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Rah!

This is the year of the Allotment, honest

03-Apr-2017

We've had an allotment for a few years, and despite much effort going into it- it always looks a mess and has never produced much. But this year I shall put enough effort in! Honest!



So it was a bit covered in weeds. In the 'forest garden' section of the allotment, with many fruit trees, I put down a thick layer of cardboard.



And 3 inches of woodchip



To try and keep the weeds at bay.

The other half of the allotment was meant to be for annual beds.



Also covered in weeds. I did plant some potatoes and onions here last year, but never saw them again.

After a lot of digging beds were formed!



Didn't dig out all the weeds, so most of the beds were covered in black plastic for now.

It looks beautiful now, even if there are some massive weedy bits just covered in carpet because I haven't sorted them out yet... Can I keep it like this?

Spring

02-Apr-2017

Plants growing from last year include the garlic (the raspberry canes are to try and stop the cats and squirrels from digging everything up!)



And this years seedlings have been started! Brassicas and lettuce leaves in the greenhouse.



Chillis, tomatoes and cucumbers in the house still.

The exotic seeds haven't faired too well, though all the papayas sprouted they don't seem to like the conditions and only 4 out of the 10 now remain. The passionflowers- not many sprouted but they're all looking good.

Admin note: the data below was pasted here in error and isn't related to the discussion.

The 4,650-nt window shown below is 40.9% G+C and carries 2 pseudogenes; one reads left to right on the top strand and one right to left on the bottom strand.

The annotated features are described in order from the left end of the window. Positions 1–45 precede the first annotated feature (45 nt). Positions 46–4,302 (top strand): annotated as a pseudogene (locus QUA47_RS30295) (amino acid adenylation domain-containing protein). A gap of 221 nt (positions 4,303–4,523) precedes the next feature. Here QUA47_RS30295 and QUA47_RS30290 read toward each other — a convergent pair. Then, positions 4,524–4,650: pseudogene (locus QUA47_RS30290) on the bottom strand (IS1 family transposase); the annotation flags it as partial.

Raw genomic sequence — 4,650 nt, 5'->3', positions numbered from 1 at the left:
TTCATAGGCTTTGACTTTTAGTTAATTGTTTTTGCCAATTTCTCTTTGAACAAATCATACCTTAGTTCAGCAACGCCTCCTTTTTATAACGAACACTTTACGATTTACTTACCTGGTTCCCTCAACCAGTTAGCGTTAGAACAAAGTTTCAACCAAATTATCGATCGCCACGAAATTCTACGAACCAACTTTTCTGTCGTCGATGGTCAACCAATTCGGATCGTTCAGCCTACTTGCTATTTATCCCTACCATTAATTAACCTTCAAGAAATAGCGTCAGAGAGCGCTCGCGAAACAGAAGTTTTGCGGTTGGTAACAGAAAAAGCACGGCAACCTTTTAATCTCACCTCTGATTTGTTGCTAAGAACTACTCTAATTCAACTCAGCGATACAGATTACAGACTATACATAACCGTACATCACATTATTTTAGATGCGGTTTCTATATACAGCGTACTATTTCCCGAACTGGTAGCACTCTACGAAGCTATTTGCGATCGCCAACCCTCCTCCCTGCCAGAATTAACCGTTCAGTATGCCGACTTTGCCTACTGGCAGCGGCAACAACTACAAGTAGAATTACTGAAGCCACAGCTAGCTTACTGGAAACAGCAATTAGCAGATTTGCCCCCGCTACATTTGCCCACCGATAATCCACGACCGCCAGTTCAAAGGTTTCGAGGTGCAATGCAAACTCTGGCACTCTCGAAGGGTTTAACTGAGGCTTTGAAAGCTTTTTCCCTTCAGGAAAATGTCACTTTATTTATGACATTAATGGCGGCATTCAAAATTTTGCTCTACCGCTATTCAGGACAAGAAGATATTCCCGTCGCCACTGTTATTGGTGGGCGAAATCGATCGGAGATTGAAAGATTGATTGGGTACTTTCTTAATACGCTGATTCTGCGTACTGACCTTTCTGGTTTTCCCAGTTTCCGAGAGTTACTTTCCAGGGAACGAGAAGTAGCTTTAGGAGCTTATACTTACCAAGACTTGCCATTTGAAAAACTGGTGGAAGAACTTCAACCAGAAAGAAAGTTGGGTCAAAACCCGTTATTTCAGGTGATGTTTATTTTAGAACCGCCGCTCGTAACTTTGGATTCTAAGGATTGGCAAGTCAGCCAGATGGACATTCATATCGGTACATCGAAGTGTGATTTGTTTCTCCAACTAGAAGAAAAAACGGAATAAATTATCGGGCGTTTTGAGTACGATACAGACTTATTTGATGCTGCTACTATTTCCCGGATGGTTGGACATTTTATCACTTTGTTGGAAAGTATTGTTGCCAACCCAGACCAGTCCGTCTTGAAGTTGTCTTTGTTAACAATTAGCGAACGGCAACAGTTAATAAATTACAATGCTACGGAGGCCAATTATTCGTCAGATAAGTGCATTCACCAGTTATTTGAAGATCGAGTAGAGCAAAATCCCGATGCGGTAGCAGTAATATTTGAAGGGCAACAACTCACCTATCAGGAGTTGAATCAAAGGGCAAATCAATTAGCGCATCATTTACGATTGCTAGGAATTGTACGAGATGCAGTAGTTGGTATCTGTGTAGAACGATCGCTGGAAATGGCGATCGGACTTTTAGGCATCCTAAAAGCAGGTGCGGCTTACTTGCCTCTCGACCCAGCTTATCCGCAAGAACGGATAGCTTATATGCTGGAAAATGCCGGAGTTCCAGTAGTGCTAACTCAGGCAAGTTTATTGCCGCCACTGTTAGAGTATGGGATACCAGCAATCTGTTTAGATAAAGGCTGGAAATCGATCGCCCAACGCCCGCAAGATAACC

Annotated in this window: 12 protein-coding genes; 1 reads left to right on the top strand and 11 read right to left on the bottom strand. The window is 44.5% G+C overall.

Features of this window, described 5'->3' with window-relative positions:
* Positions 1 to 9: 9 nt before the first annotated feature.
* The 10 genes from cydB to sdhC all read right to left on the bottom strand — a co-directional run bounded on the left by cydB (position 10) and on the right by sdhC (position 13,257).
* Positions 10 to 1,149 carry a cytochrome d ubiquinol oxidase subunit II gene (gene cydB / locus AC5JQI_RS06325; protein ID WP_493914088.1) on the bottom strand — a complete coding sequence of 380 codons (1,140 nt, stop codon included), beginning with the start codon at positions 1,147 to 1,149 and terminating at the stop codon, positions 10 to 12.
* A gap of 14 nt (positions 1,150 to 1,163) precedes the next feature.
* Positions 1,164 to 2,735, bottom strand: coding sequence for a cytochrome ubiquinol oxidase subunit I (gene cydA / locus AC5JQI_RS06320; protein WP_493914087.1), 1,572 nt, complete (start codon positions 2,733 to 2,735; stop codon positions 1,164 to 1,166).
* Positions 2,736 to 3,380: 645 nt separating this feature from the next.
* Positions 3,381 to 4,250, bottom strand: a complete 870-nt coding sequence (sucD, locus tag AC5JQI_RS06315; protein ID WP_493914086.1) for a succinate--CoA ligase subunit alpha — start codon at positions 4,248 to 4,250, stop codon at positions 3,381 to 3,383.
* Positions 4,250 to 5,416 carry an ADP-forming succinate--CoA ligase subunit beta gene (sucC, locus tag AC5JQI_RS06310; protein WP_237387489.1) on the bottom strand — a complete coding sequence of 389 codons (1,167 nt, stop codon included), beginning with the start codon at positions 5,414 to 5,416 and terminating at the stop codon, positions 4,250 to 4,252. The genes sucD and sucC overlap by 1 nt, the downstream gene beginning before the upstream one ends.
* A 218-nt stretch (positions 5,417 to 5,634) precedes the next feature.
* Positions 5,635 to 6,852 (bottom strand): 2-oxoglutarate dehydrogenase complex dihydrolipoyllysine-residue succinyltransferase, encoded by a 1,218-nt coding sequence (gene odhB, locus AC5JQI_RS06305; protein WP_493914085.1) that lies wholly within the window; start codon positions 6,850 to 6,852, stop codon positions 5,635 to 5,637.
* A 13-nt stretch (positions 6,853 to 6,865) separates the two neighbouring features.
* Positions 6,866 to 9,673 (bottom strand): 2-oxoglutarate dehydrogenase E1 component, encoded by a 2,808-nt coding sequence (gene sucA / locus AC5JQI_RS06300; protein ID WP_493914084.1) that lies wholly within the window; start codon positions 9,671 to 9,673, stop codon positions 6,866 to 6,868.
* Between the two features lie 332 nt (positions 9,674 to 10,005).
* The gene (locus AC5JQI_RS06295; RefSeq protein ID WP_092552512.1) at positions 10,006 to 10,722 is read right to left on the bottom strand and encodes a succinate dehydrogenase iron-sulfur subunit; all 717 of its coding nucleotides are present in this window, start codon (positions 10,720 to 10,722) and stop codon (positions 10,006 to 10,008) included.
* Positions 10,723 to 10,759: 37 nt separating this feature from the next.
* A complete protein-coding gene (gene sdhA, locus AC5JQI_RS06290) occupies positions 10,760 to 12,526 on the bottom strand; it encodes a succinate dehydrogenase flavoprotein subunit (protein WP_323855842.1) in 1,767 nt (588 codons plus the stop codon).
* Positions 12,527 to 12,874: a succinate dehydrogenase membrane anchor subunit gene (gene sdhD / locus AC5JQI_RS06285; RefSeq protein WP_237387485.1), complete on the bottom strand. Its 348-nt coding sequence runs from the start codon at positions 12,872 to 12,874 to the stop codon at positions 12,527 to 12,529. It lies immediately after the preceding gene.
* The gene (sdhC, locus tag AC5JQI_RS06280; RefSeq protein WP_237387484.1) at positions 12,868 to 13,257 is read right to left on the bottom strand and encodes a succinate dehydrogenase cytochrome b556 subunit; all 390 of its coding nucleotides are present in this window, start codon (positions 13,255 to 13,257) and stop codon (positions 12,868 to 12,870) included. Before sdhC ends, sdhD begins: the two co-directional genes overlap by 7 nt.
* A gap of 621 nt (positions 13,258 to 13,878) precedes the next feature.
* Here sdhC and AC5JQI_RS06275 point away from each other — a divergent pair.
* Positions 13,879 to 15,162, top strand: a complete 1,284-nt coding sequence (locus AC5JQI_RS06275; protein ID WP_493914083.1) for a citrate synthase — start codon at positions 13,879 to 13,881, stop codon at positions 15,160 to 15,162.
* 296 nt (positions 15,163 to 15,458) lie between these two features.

Funghi

30-Mar-2017

I'm rubbish at growing mushrooms, I've never been very successful.

I've tried various cheap button mushroom kits, that usually required a mix of well rotted manure and straw, then the spawn and a casing layer of soil. None of them ever grew, both kept inside the house, outside and in the greenhouse.

I've tried 3 lots of oyster and shitaki logs. One was a purchased one- that produced a few flushes of shitaki mushrooms, but you have to be quick to beat the slugs and the chickens to them! The logs I made myself from freshly cut oak and maple, as in this post, never produced anything. I don't think I kept the logs damp enough.

One last try! And I shall follow instructions to the letter!

So I built a wine-cap bed. This is an area in the garden that I cleared, edged with old oak flooring and layered with cardboard and woodchip, and a final layer of straw.



I purchased some proper mycobags and filled with woodchip from the centre of a very large and hot pile of composting woodchip. I also tried pasteurised bags of woodchip and straw, and woodchip and sawdust. Pasteurised meant pouring a few litres of boiling water into each and leaving for a few hours, before draining and (when cool- which took about 12 hours) mixing in the oyster spawn. These are kept indoors whilst the mycelium colonises, at which point they can go outside to fruit once the weather is a bit warmer.



And a final go at shitaki mushrooms, this time on alder logs. I put slightly more mushroom dowels in than the instructions, trying to ensure I get colonisation. Not being entirely sure where is best to keep the logs but they're currently on a pallet by the water butts- sheltered under the canopy of a tree and where I can water them easily to keep the logs damp.